in men but normal, while up to 90 is not abnormal, especially in
women, at the time the pulse is being counted.' It should always be
considered that in the majority of patients the pulse is slightly
increased while the physician is noting its rapidity. Anything over
90 should always be considered rapid, unless the patient is very
nervous and this rapidity is considered accidental. Anything below
60 is abnormally slow. In children under 10 or 12 years of age,
anything below 80 is unusual, and up to 100 is perfectly normal, at
least at such time as the pulse is counted and the patient is awake.
Referring to the first chapter of this book, it will be noted that
many physiologic factors must enter into the production of the
normal regularity of the pulse. The stimulus must regularly begin in
the auricle, must be perfectly transmitted through the bundle of His
to the ventricles, the ventricles must normally contract with the
normal and regular force, the valves must close normally and at the
proper time, the blood pressure in the aorta must be normally
constant to insure the perfect transmission of the blood to the
peripheral arteries and to insure the normal circulation through the
coronary arteries, and the arterioles must be normally elastic. The
nervous inhibitory control through the vagi must also be normal, and
there must be no abnormal reflexes of any part of the body to
interfere with the normal vagus control of the heart.
While the heart beats from an inherent musculonervous mechanism,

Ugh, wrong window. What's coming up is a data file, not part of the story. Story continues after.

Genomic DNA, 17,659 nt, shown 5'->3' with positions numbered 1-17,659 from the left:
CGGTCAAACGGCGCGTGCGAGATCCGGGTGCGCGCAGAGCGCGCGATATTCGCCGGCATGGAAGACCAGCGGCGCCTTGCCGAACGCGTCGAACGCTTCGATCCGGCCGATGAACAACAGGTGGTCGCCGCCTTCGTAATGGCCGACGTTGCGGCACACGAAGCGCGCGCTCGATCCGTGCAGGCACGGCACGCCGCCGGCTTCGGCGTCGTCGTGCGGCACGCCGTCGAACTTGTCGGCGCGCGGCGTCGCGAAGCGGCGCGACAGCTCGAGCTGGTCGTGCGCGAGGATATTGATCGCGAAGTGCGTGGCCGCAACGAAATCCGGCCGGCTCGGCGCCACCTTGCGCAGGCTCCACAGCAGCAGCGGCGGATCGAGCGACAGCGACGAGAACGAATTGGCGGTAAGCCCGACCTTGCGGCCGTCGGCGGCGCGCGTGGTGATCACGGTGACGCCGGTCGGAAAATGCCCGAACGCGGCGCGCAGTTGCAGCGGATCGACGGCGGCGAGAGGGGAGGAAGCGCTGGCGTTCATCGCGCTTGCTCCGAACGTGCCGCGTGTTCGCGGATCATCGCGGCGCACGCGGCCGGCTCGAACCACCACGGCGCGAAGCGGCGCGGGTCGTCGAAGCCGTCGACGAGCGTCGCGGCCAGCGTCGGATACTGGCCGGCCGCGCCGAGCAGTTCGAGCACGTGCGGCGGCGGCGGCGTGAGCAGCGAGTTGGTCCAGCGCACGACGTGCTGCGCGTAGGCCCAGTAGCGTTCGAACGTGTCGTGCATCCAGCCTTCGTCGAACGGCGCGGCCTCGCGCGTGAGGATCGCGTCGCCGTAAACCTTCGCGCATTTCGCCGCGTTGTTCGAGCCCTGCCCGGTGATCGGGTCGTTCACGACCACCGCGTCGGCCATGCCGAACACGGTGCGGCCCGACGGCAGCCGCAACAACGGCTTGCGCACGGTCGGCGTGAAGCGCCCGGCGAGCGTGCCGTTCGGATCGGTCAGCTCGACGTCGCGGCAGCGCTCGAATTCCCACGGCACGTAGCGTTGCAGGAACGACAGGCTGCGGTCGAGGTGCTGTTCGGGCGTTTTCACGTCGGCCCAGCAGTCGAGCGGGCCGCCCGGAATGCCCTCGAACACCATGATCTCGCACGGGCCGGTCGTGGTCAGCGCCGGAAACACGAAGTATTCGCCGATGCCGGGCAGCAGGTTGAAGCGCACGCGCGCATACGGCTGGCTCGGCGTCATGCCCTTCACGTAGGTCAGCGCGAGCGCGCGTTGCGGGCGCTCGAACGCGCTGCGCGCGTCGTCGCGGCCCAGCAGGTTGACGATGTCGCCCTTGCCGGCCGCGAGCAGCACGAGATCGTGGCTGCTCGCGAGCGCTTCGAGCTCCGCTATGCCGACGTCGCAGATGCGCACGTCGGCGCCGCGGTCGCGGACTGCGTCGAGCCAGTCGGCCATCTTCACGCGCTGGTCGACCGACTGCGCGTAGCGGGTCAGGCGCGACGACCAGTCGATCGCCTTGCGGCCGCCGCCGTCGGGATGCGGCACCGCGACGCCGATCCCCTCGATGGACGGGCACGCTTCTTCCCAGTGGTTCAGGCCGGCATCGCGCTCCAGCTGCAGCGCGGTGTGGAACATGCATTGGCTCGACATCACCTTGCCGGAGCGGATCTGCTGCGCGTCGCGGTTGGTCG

nervous interference easily upsets its normal regularity. It may be
seriously slowed by nervous shock, fear or sudden peripheral
contractions, spasm of muscles, or convulsive contractions, or it
may be stimulated to greater rapidity by nervous excitement. It may
be slowed or made rapid by reflex irritations, and it may be
seriously interfered with by cerebral lesions; pressure on the vagus
centers in the medulla oblongata will make it very slow. Various
kinds of poisons circulating in the blood, both depressants and
excitants, may affect the rapidity or the regularity of the heart.
Therefore, if it is decided that a given heart is abnormally slow or
abnormally rapid or is decidedly irregular or intermittent, the
various causes for such interference with its normal activity must
be investigated and admitted or excluded as causative factors.
Many investigations of the rhythm of children's pulses have been
made, and some of the later investigations seem to show that not
more than 40 percent are regular, the remaining 60 percent varying
from mild irregularity to extreme irregularity.
Scientifically to determine the exact character of a pulse which is
discovered by the finger on the radial artery and the stethoscope on
the heart to be irregular, tracings of one or more arteries, veins
and the heart should be taken. Two synchronous tracings are more
accurate than one, and three of more value than two in interpreting
the exact activity and regularity of the heart.